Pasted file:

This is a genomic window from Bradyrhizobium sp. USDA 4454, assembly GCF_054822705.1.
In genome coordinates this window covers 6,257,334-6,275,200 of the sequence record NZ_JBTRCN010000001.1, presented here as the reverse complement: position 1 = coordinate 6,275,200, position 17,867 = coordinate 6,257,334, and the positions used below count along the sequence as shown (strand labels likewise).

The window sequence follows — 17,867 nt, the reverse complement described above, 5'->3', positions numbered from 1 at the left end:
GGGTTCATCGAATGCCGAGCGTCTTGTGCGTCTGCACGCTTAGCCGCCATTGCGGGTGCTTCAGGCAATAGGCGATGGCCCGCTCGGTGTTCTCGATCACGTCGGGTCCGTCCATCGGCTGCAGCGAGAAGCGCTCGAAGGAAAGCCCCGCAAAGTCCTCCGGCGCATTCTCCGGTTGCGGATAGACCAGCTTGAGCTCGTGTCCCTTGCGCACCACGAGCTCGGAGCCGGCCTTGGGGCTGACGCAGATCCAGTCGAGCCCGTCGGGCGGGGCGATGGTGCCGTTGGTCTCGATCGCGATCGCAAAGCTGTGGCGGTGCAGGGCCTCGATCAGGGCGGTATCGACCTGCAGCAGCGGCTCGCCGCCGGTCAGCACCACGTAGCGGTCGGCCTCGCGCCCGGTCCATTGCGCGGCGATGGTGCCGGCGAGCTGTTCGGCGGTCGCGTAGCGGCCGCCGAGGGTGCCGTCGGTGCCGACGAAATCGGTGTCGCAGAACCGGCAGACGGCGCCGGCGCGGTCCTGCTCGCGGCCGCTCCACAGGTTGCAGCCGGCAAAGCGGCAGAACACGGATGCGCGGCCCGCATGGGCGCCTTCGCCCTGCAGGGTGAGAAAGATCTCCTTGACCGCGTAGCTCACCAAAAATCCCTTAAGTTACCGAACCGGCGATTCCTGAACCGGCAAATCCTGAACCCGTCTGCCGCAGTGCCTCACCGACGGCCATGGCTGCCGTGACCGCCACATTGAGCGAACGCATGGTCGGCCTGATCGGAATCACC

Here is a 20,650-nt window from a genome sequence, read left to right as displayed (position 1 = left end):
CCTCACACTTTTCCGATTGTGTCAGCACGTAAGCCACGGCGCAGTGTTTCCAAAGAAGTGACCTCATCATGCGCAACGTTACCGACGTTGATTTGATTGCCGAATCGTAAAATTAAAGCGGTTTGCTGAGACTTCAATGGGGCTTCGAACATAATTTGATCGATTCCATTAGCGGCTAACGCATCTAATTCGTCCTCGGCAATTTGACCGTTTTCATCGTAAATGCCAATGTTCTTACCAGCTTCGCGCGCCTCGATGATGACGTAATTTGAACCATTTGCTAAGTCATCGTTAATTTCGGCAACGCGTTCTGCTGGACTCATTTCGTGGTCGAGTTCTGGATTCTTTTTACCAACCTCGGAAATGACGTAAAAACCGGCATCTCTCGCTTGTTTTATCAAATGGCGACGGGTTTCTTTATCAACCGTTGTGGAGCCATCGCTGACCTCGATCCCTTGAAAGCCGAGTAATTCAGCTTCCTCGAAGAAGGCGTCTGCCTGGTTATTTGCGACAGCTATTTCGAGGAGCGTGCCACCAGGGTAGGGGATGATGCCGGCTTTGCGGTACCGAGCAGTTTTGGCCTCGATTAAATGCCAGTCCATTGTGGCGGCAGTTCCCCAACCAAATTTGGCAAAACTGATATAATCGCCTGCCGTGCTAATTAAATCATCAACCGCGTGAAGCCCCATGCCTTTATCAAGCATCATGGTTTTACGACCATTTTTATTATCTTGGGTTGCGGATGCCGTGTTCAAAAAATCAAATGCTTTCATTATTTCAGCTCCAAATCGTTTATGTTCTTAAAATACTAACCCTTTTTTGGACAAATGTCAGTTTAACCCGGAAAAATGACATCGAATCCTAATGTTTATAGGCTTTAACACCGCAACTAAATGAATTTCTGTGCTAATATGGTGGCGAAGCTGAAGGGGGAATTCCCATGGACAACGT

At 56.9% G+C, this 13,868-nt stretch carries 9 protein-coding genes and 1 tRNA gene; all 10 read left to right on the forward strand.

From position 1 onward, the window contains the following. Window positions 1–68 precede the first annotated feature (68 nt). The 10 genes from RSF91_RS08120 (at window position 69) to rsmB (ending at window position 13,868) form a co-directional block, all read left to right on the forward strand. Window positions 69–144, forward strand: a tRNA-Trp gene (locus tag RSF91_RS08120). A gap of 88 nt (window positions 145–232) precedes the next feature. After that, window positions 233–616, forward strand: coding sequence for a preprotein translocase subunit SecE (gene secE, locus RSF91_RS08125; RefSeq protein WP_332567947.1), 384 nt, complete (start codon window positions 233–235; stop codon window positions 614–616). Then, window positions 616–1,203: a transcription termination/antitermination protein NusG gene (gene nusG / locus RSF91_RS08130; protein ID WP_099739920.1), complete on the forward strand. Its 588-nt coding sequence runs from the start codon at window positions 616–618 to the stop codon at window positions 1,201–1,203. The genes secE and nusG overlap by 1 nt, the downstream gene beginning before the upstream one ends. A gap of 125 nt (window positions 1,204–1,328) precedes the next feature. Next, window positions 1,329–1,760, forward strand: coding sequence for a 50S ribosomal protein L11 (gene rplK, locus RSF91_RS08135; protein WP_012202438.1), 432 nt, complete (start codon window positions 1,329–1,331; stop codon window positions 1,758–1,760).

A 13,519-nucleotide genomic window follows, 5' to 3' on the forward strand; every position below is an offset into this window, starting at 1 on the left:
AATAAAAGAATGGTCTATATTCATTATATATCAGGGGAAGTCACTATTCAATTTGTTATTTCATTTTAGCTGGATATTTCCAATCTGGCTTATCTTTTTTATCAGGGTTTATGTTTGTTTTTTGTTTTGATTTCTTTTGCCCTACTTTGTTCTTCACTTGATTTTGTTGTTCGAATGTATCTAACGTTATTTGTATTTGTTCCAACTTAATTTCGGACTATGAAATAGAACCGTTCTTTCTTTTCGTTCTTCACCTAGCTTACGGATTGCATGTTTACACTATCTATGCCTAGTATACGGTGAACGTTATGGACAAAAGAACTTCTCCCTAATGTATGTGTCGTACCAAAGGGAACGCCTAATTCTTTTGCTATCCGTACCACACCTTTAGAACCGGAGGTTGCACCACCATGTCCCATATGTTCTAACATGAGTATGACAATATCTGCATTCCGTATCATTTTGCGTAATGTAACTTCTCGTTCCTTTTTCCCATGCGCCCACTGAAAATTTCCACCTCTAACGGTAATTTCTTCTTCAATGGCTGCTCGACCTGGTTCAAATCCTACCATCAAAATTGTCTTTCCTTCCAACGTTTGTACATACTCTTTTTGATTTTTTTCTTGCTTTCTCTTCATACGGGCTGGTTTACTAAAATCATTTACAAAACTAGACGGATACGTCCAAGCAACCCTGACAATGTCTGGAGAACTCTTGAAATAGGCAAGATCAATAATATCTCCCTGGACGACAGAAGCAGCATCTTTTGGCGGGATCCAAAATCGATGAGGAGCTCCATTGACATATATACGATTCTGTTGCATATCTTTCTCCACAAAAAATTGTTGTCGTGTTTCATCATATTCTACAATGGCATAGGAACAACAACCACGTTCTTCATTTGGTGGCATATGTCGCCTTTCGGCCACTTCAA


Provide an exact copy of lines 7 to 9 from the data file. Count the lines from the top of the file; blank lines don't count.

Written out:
At 56.9% G+C, this 13,868-nt stretch carries 9 protein-coding genes and 1 tRNA gene; all 10 read left to right on the forward strand.

From position 1 onward, the window contains the following. Window positions 1–68 precede the first annotated feature (68 nt). The 10 genes from RSF91_RS08120 (at window position 69) to rsmB (ending at window position 13,868) form a co-directional block, all read left to right on the forward strand. Window positions 69–144, forward strand: a tRNA-Trp gene (locus tag RSF91_RS08120). A gap of 88 nt (window positions 145–232) precedes the next feature. After that, window positions 233–616, forward strand: coding sequence for a preprotein translocase subunit SecE (gene secE, locus RSF91_RS08125; RefSeq protein WP_332567947.1), 384 nt, complete (start codon window positions 233–235; stop codon window positions 614–616). Then, window positions 616–1,203: a transcription termination/antitermination protein NusG gene (gene nusG / locus RSF91_RS08130; protein ID WP_099739920.1), complete on the forward strand. Its 588-nt coding sequence runs from the start codon at window positions 616–618 to the stop codon at window positions 1,201–1,203. The genes secE and nusG overlap by 1 nt, the downstream gene beginning before the upstream one ends. A gap of 125 nt (window positions 1,204–1,328) precedes the next feature. Next, window positions 1,329–1,760, forward strand: coding sequence for a 50S ribosomal protein L11 (gene rplK, locus RSF91_RS08135; protein WP_012202438.1), 432 nt, complete (start codon window positions 1,329–1,331; stop codon window positions 1,758–1,760).

A 13,519-nucleotide genomic window follows, 5' to 3' on the forward strand; every position below is an offset into this window, starting at 1 on the left: